Table 1

A model of predisposing, precipitating and perpetuating risk factors for functional communication, swallowing and cough disorders7 13 14 34 48

Predisposing vulnerabilities
  • Genetic factors.

  • Previous functional symptoms and disorders.

  • Pre-existing medical illness, especially affecting communication, for example, traumatic brain injury.

  • Biological vulnerabilities in nervous system, lower/upper respiratory system, head and neck.

  • Personality traits (neuroticism, low social potency, stress reactivity, emotional inhibition, low self-esteem, perfectionism).

  • Interpersonal difficulties.

  • Suggestibility.

  • Coping styles.

  • Attachment profiles.

  • Mood, anxiety and trauma-related disorders.

  • Adverse life events.

  • Stress.

  • Poor relationships.

  • Symptom modelling (eg, of family members).

Precipitating mechanisms
  • Physical injury; strain/pain; surgery; medical illness.

  • Habituated muscle tension patterns; dysregulated movement patterns; excessive inhibition of movement.

  • Viral infection affecting upper or lower respiratory tract.

  • Inhaled toxic substances.

  • Exposure to noxious odours.

  • Historical or recent choking incident with persisting belief something still caught in the throat.

  • Drug/medication induced side effect.

  • Severe fatigue.

  • Dilemmas with forced choices leading to negative consequences.

  • Ambivalence over expression of negative emotions, conflict over speaking out, sense of entrapment.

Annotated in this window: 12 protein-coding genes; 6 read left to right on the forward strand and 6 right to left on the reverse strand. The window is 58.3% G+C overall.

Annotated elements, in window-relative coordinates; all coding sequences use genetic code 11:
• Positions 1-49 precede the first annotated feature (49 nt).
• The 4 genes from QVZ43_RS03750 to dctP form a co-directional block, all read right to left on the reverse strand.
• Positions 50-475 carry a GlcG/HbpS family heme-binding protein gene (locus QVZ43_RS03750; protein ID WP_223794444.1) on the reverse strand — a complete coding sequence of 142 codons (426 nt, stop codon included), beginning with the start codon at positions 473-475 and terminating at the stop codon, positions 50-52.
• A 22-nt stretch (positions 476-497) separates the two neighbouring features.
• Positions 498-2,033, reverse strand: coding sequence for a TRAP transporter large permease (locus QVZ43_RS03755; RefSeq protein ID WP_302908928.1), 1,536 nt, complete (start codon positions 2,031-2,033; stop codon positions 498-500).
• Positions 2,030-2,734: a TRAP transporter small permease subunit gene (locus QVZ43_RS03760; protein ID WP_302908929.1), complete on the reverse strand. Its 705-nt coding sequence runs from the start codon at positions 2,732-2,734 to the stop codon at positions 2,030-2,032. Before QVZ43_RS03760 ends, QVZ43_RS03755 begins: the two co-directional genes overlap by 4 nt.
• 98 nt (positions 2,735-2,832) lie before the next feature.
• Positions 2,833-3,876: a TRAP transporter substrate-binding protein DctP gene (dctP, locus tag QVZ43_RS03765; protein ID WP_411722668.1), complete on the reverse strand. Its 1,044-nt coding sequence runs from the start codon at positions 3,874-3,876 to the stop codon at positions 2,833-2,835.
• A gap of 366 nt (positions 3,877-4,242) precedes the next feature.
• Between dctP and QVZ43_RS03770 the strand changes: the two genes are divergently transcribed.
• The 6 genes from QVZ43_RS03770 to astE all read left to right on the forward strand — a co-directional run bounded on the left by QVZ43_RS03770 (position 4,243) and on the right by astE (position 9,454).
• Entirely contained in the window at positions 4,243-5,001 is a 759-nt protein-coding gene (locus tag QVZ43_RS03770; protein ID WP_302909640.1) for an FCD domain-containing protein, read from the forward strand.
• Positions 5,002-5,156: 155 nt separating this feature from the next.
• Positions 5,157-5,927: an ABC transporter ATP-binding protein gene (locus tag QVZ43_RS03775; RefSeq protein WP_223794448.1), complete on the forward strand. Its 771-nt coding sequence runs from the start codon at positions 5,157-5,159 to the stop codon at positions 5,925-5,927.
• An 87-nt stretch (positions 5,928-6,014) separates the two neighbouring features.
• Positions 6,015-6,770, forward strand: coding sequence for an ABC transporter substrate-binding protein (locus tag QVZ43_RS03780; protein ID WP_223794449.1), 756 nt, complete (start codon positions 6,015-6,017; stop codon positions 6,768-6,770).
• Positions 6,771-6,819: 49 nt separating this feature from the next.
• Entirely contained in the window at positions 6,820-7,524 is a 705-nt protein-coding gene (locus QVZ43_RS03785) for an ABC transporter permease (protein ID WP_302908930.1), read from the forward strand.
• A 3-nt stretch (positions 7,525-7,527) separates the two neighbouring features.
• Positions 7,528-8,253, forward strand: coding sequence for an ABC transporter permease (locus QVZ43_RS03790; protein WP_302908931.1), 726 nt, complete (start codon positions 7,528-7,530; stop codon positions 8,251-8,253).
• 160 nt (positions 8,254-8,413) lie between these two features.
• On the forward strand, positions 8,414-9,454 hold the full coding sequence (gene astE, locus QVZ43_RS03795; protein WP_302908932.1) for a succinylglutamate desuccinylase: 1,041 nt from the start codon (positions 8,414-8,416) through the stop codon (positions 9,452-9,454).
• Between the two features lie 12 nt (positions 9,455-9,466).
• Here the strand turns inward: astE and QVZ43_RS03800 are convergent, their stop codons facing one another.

• Anticipation of difficult encounter, illness or pending surgical procedure.

  • Significant adverse life events

  • Interpersonal stress

Perpetuating factors
  • Hypersensitivity to subtle changes in air pressure, temperature, sensation in respiratory and vocal tract.

  • Physiological arousal.

  • Pain.

  • Fear—avoidance.

  • Tendency to ‘all or nothing’ or catastrophic thinking.

  • Perception that voice use or swallowing are dangerous, harmful, effortful.

  • Hypervigilance and excessive self-monitoring.

  • Belief that symptoms are due to damage or suspected or confirmed disease/illness; unusual illness beliefs.

  • Entrenched symptoms have become part of one’s sense of self or personal identity.

  • Litigation or disability compensation issues.

  • Medical uncertainty.

  • Excessive reliance on unreliable sources of information.

  • Stigma.

  • A given factor may cut across a range of components within the biopsychosocial formulation. For example, in some individuals altered threat/emotion processing may be both a predisposing vulnerability and a perpetuating factor.